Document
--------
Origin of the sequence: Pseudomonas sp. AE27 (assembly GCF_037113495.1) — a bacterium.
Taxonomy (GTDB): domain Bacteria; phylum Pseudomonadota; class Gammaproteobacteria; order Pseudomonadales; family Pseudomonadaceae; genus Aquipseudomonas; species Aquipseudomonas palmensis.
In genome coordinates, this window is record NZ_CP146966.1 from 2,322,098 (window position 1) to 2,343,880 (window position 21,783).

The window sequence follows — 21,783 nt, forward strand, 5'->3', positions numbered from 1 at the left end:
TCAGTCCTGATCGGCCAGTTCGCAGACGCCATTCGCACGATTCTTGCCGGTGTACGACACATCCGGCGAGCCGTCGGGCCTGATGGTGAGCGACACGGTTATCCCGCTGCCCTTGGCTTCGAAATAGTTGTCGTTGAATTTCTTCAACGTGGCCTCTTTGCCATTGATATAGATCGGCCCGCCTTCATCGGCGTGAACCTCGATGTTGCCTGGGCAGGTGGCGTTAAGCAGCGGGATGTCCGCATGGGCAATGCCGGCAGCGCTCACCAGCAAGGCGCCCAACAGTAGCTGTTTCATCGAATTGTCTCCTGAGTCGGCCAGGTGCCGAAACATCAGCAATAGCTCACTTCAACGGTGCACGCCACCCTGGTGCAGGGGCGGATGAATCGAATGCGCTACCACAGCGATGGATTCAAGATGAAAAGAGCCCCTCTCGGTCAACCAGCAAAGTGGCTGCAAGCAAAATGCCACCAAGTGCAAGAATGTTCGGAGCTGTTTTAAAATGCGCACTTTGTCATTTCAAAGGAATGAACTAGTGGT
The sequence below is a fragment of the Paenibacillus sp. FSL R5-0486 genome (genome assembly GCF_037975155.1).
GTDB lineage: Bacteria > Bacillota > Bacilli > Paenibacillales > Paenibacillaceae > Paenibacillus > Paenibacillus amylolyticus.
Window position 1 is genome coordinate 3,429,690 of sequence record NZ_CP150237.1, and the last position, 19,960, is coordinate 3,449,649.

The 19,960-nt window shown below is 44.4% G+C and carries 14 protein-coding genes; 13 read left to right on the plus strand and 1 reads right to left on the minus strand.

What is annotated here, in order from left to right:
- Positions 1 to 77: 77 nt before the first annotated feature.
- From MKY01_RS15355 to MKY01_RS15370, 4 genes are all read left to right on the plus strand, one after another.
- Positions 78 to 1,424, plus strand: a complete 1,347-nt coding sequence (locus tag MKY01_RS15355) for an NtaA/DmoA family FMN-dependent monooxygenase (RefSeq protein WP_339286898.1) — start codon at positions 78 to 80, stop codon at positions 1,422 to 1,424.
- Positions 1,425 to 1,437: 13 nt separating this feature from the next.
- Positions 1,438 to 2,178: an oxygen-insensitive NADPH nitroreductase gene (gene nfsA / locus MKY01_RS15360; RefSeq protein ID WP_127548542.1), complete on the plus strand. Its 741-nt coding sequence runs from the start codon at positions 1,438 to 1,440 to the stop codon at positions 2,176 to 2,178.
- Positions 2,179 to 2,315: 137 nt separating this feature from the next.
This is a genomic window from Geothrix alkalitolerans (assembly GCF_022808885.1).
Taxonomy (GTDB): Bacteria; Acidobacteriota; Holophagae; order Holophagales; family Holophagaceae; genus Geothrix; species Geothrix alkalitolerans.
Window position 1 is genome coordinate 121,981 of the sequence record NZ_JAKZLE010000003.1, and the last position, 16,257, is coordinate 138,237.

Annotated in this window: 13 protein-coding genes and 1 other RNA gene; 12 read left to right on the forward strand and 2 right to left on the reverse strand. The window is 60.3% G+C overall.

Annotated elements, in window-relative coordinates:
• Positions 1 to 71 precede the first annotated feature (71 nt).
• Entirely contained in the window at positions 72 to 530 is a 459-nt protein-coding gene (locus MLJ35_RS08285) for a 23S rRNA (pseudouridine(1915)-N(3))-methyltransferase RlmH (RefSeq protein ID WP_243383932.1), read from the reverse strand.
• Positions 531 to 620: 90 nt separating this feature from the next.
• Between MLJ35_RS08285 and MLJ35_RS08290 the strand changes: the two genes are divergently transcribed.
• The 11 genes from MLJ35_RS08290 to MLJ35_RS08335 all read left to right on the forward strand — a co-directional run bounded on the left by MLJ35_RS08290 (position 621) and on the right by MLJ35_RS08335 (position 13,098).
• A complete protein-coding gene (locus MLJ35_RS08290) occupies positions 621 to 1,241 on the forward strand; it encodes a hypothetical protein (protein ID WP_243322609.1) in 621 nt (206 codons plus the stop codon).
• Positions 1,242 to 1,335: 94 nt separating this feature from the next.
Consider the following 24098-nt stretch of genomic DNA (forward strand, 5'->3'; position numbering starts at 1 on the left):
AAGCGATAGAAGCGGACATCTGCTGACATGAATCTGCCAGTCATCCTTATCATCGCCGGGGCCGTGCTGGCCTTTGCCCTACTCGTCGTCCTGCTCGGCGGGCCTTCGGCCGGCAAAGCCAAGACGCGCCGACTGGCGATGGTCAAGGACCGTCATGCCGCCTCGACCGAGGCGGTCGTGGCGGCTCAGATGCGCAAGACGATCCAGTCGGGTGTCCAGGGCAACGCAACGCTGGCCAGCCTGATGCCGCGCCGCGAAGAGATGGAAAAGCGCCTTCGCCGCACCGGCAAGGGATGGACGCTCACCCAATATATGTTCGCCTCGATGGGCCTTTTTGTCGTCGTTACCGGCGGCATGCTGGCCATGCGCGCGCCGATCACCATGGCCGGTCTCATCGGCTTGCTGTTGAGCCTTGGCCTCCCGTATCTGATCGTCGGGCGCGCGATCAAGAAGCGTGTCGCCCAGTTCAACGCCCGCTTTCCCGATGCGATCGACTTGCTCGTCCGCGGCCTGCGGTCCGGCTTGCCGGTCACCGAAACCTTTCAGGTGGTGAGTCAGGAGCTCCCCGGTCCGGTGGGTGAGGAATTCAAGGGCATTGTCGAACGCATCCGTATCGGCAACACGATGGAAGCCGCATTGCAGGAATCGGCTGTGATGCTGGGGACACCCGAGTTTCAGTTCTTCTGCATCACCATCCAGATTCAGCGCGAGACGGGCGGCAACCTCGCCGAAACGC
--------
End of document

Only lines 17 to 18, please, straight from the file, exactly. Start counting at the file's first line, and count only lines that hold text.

This is a genomic window from Geothrix alkalitolerans (assembly GCF_022808885.1).
Taxonomy (GTDB): Bacteria; Acidobacteriota; Holophagae; order Holophagales; family Holophagaceae; genus Geothrix; species Geothrix alkalitolerans.